Rent Control Provides Stability, Protects Seniors and People of Color

5 Nov

By Jill Shook, Co-founding Director of Making Housing and Community Happen (MHCH)

My friend Diowanni Tate, a transplant from Jackson, Mississippi, called me for help. She said, “On Friday, July 1st, around 9:00 a.m. I received an eviction notice along with my fellow tenants. The anxiety associated with being told you have 60-days to vacate the premises without any regard of your next home was extremely stressful and for some traumatic. As a four-year resident, I thought I had found my home-sweet-home here in Pasadena partly because I didn’t think I would experience some of the ugly issues my parents and grandparents faced during the Civil Rights era regarding housing.”

Her corporate landlord along with other corporate landlords in Pasadena had evited over 100 tenants so they could do renovations and jack up the rents. I told Diowanni that this was illegal because of an LA County Covid law. Then I advised her to contact the Pasadena Tenants Union (PTU). PTU organized the tenants to write letters to their landlord about the LA County law. They staged a press conference with those who had been illegally evicted. The very next day Diowanni’s landlord rescinded Diowanni’s her notice!

When the tenants contacted Pasadena’s city officials, many were advised to apply for relocation funds with a minimal focus on knowing their rights with this County law that protects tenants from no-fault evictions until the end of 2022.

Despite stories like these, some of our elected leaders are saying that tenants already have all the protection they need from our city, and that they can count on Pasadena to hold landlords accountable. But this has not been the experience of Diowanni and others.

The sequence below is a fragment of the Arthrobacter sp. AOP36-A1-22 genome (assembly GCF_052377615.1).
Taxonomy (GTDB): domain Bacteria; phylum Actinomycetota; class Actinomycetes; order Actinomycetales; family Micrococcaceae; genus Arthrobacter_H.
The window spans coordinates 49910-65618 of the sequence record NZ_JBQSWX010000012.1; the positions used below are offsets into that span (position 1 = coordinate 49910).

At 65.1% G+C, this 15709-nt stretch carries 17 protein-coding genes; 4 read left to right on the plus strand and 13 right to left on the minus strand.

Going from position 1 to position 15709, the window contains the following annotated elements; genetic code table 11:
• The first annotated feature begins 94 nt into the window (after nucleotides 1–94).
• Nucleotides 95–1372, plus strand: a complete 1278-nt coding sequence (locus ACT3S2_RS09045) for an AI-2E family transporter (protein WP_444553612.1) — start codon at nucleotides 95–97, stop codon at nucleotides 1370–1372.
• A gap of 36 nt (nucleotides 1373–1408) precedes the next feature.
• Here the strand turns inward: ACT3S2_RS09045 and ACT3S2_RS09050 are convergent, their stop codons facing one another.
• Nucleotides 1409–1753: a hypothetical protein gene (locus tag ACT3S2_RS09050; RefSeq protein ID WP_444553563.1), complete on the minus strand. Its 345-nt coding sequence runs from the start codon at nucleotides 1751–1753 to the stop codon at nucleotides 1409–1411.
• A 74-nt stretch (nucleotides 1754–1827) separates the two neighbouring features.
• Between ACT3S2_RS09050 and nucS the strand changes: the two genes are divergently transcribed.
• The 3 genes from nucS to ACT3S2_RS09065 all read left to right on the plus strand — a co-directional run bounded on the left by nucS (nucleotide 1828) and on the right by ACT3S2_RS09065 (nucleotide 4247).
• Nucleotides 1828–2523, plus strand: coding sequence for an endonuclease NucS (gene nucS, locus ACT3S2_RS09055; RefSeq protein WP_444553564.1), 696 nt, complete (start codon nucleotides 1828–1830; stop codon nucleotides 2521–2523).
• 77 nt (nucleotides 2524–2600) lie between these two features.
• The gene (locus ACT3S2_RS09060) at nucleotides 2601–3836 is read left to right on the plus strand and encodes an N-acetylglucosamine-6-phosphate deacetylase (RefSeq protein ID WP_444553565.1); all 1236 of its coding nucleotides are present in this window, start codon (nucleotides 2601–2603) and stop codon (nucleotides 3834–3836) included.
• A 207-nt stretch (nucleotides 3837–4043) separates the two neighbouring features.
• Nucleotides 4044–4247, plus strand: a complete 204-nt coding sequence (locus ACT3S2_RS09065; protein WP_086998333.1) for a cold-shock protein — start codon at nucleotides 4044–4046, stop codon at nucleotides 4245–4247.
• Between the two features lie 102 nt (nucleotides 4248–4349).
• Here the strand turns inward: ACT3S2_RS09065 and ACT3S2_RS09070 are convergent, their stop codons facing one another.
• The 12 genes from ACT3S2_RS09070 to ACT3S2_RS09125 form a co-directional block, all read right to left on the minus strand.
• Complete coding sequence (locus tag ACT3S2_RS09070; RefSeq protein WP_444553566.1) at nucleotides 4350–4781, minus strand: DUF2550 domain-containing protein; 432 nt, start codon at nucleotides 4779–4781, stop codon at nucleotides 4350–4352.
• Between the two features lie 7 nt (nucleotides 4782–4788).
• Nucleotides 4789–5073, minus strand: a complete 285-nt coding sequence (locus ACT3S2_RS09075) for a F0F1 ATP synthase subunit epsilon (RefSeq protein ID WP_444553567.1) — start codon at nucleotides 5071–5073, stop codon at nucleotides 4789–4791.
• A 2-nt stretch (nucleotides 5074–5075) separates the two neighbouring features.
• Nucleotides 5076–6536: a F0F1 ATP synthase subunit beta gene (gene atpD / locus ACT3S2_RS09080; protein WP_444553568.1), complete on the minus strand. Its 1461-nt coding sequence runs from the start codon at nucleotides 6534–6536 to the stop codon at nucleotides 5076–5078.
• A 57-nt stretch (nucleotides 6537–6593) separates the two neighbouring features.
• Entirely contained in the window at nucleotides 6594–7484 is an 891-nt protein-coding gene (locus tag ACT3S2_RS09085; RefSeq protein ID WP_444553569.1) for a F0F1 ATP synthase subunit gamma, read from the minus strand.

Michelle White, Bert Newton, and I tried to have rent control and just cause eviction passed in Pasadena over 20 years ago. The City Council didn’t support rent control then, and today the only City Council member to support it is Jess Rivas.  In contrast, in Baldwin Park the City Council voted it in. In the fall of 2021, the Mayor’s Housing Task Force called on the Council to support rent control to no avail. With such lack of Council support in Pasadena, PTU knew that the initiative process was the only way to get it passed. We all got busy supporting the campaign collecting approximately 20,0000 signatures (15,000 were valid but only 13,000 were needed—these are especially impressive numbers considering that this was during the Omicron surge). When I was collecting signature, I was happy to see a number of landlords sign the petition, which will provide clear guidelines for what is a reasonable rent increase.

There is overwhelming public support for Measure H: over 60 organizations have endorsed rent control, including the Abundant Housing, ACLU, ACT, CHIRLA, the Clergy Community Coalition, Foothill Democrats, The League of Women Voters, the Interdenominational Ministerial Alliance, Making Housing and Community Happen, NDALON, POP!, PTA, PUSD, Southern Cal Public Service Workers, Union Station, and many more.

Most of the $280,000 funding to oppose rent control come from corporate landlords, including from Apartment Associations based in Chicago. Expensive, and misleading negative ads are filling our mailboxes. Don’t be fooled.